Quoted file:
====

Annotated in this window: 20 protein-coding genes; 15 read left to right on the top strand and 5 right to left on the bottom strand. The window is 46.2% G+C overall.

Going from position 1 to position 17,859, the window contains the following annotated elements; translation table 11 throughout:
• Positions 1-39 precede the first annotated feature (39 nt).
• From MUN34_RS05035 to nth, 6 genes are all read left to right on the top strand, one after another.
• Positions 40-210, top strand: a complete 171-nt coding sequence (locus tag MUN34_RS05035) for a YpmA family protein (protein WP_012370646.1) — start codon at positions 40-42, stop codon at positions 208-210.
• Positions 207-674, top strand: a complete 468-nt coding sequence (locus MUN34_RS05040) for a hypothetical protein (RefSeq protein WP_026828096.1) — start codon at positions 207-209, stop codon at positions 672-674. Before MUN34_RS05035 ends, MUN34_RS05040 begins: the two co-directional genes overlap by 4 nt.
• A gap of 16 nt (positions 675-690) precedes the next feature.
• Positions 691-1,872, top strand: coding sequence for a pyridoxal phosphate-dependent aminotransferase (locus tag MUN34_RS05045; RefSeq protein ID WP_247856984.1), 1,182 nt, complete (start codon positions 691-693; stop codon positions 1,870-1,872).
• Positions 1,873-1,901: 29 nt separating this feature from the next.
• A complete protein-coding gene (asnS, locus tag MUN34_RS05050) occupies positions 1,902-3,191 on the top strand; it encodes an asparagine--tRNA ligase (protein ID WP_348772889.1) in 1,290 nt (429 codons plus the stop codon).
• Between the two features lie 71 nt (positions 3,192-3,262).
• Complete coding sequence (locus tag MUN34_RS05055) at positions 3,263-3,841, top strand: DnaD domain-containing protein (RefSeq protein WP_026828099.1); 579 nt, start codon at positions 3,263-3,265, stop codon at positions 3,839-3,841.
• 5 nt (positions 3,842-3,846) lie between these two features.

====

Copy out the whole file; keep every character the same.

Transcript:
Annotated in this window: 20 protein-coding genes; 15 read left to right on the top strand and 5 right to left on the bottom strand. The window is 46.2% G+C overall.

Going from position 1 to position 17,859, the window contains the following annotated elements; translation table 11 throughout:
• Positions 1-39 precede the first annotated feature (39 nt).
• From MUN34_RS05035 to nth, 6 genes are all read left to right on the top strand, one after another.
• Positions 40-210, top strand: a complete 171-nt coding sequence (locus tag MUN34_RS05035) for a YpmA family protein (protein WP_012370646.1) — start codon at positions 40-42, stop codon at positions 208-210.
• Positions 207-674, top strand: a complete 468-nt coding sequence (locus MUN34_RS05040) for a hypothetical protein (RefSeq protein WP_026828096.1) — start codon at positions 207-209, stop codon at positions 672-674. Before MUN34_RS05035 ends, MUN34_RS05040 begins: the two co-directional genes overlap by 4 nt.
• A gap of 16 nt (positions 675-690) precedes the next feature.
• Positions 691-1,872, top strand: coding sequence for a pyridoxal phosphate-dependent aminotransferase (locus tag MUN34_RS05045; RefSeq protein ID WP_247856984.1), 1,182 nt, complete (start codon positions 691-693; stop codon positions 1,870-1,872).
• Positions 1,873-1,901: 29 nt separating this feature from the next.
• A complete protein-coding gene (asnS, locus tag MUN34_RS05050) occupies positions 1,902-3,191 on the top strand; it encodes an asparagine--tRNA ligase (protein ID WP_348772889.1) in 1,290 nt (429 codons plus the stop codon).
• Between the two features lie 71 nt (positions 3,192-3,262).
• Complete coding sequence (locus tag MUN34_RS05055) at positions 3,263-3,841, top strand: DnaD domain-containing protein (RefSeq protein WP_026828099.1); 579 nt, start codon at positions 3,263-3,265, stop codon at positions 3,839-3,841.
• 5 nt (positions 3,842-3,846) lie between these two features.